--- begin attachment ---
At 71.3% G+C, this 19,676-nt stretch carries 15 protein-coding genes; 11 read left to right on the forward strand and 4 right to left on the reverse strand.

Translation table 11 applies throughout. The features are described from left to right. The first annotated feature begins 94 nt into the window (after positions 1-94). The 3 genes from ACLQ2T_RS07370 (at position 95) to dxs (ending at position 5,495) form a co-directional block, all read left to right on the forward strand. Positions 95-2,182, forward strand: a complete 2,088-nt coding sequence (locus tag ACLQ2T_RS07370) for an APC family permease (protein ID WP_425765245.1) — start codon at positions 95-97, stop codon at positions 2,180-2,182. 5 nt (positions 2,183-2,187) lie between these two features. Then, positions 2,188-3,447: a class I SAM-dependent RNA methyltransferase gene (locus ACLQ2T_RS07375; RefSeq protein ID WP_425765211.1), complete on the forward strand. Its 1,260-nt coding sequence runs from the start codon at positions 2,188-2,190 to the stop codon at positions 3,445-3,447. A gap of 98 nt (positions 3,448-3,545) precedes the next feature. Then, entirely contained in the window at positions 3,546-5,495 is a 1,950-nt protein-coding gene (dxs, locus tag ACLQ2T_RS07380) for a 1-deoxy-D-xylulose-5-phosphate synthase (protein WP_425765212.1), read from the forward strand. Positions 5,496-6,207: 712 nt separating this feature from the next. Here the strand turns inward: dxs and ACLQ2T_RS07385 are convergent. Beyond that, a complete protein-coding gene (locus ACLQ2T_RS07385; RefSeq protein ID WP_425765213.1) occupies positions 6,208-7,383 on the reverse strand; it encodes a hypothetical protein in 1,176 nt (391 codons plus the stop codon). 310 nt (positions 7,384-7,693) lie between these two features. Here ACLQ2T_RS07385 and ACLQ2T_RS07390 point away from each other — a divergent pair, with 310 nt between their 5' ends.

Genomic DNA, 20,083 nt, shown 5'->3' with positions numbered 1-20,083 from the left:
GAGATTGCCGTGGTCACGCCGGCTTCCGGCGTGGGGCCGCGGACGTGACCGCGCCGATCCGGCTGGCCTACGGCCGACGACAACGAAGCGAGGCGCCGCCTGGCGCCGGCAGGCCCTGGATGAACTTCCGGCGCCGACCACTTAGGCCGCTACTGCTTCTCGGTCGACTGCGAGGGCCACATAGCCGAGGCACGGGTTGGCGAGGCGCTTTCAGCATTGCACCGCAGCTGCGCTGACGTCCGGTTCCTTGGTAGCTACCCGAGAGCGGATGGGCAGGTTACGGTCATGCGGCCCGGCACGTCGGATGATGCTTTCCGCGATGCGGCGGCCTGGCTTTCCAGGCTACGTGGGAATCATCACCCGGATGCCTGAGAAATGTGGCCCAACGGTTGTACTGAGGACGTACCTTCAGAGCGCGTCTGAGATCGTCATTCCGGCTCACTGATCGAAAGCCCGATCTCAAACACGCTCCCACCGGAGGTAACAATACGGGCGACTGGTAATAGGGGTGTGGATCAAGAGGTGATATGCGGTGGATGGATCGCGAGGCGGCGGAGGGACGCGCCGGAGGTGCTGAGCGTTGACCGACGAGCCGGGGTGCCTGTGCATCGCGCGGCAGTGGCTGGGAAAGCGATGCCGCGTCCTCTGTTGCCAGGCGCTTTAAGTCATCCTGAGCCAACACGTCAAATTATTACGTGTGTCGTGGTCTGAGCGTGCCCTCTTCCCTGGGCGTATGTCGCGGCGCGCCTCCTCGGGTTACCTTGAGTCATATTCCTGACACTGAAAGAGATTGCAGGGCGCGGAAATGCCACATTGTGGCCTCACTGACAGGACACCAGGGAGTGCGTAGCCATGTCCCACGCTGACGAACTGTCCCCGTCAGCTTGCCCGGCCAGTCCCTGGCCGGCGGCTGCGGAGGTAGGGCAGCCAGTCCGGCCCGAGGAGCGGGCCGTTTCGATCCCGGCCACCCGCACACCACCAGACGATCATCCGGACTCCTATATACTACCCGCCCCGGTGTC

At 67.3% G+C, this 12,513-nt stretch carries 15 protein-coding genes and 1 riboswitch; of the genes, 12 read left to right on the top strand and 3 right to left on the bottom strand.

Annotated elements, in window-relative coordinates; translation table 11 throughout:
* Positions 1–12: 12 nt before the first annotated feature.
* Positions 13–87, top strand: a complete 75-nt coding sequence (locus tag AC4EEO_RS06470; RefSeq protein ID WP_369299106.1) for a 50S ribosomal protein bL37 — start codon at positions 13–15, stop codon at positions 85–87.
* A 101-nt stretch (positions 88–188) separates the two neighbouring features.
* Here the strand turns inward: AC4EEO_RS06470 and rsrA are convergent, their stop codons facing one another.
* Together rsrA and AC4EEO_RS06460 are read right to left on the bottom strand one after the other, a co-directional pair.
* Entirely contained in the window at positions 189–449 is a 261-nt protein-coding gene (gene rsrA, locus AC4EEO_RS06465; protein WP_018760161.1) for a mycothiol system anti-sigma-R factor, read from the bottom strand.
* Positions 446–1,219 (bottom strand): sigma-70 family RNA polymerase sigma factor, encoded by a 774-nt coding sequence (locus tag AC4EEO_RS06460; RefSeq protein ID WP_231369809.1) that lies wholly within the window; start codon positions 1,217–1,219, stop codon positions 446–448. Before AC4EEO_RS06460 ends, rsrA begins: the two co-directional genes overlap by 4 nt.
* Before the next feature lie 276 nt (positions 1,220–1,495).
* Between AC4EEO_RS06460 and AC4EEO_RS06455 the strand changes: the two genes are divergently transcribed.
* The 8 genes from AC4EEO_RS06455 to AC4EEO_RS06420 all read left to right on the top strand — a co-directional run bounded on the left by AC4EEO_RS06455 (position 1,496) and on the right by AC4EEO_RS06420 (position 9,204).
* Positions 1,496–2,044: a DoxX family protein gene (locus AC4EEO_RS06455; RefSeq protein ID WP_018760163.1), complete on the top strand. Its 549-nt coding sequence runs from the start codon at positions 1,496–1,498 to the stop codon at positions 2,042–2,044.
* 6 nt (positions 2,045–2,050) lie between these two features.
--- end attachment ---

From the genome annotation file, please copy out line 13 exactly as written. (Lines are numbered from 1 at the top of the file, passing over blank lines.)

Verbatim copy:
* Positions 446–1,219 (bottom strand): sigma-70 family RNA polymerase sigma factor, encoded by a 774-nt coding sequence (locus tag AC4EEO_RS06460; RefSeq protein ID WP_231369809.1) that lies wholly within the window; start codon positions 1,217–1,219, stop codon positions 446–448. Before AC4EEO_RS06460 ends, rsrA begins: the two co-directional genes overlap by 4 nt.